Angry at cancer
Supporting a loved one,  Mental Health,  Self Care

My mom has cancer. And I’m angry about it.

It’s completely normal and understandable to be feeling angry when your mom or another loved one has been diagnosed with breast cancer. Cancer is unfair and often brings up a multitude of complicated emotions. When I was diagnosed, it was not only a shock to me, but to my family as well. My kids, despite being adults, had their world rocked by the news, and my daughter later confessed that she too was angry about my diagnosis, and angry with me, because I was her mom, the rock of the family and not supposed to be sick or scared.

It’s important to acknowledge that anger can arise from feelings of fear, concern, and even love. You’re not really angry with your mom, much like I wasn’t genuinely angry with my husband for his occasional emotional unavailability during my diagnosis. We are humans and we are vulnerable and we are going through trauma. We’re angry at the situation, at the injustice of it, at the inability to change the circumstances or fix the problem.

There were moments when I felt betrayed by my own body, despite having led a healthy lifestyle. That anger was disheartening and often misplaced, causing the occasional shouting match with my spouse. We were both simply confused, frightened, and trying to navigate the new reality we found ourselves in.

Remember, it’s important to navigate these feelings in a way that is honest and kind to yourself.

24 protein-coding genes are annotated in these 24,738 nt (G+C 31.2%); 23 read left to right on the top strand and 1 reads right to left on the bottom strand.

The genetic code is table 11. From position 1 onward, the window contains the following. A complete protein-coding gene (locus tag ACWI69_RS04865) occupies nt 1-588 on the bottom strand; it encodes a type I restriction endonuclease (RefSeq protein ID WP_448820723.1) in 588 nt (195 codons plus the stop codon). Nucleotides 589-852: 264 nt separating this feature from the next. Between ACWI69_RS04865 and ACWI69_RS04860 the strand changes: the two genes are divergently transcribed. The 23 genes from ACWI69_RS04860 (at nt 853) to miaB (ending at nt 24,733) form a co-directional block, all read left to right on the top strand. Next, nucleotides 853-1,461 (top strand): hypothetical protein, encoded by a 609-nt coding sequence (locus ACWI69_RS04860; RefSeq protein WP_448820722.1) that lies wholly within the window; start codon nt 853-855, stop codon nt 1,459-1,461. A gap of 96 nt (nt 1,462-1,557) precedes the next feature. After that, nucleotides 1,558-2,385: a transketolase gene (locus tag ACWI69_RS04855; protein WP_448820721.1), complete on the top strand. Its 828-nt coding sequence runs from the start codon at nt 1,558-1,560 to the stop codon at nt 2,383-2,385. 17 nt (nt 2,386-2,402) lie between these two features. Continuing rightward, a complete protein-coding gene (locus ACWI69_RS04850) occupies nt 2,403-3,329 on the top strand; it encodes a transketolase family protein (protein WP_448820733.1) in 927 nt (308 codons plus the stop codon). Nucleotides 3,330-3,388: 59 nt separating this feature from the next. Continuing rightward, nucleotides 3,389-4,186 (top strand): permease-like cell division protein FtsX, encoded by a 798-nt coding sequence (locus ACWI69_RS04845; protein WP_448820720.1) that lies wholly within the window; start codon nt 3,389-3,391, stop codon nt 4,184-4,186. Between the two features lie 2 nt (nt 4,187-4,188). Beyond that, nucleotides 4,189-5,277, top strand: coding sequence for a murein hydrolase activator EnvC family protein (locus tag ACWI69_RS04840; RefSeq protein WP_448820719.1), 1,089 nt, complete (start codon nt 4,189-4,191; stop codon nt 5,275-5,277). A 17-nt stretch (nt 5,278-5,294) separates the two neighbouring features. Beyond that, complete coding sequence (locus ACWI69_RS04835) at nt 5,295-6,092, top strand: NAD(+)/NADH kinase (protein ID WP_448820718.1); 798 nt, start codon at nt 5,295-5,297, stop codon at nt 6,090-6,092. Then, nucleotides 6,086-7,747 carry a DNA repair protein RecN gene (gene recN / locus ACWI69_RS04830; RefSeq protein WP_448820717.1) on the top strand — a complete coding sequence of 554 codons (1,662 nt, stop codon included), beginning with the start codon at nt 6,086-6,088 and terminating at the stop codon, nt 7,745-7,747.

Try expressing how you feel to a confidant or consider writing in a journal. It’s okay to ask for help or speak with a professional if you think it will help. What you’re experiencing is a form of trauma and grief and it’s important to let yourself feel these emotions. Whenever you’re ready, possibly consider discussing your feelings with your mother, if you both feel comfortable with it.

Worried you might say the wrong thing? Want to role-play that important conversation? Try using She can help guide you with the wisdom and knowledge of someone who has experienced cancer.

Ellyn Winters-Robinson is a breast cancer survivor, entrepreneur, author, in-demand speaker, women’s health advocate, professional communicator and a globally recognized health rebel. Ellyn's best-selling book "Flat Please Hold the Shame," is a girlfriend’s companion guide for those on the breast cancer journey. She is also the co-creator of, the world’s first conversational AI companion for those on the breast cancer journey. With Dense Breasts Canada and award-winning photographer Hilary Gauld, Ellyn also co-produced I WANT YOU TO KNOW, a celebrated photo essay showing the diverse faces and stories of 31 individuals on the breast cancer journey. Ellyn’s story and have been featured in People Magazine, Chatelaine Magazine, the Globe and Mail, CTV National News and Your Morning, and Fast Company.

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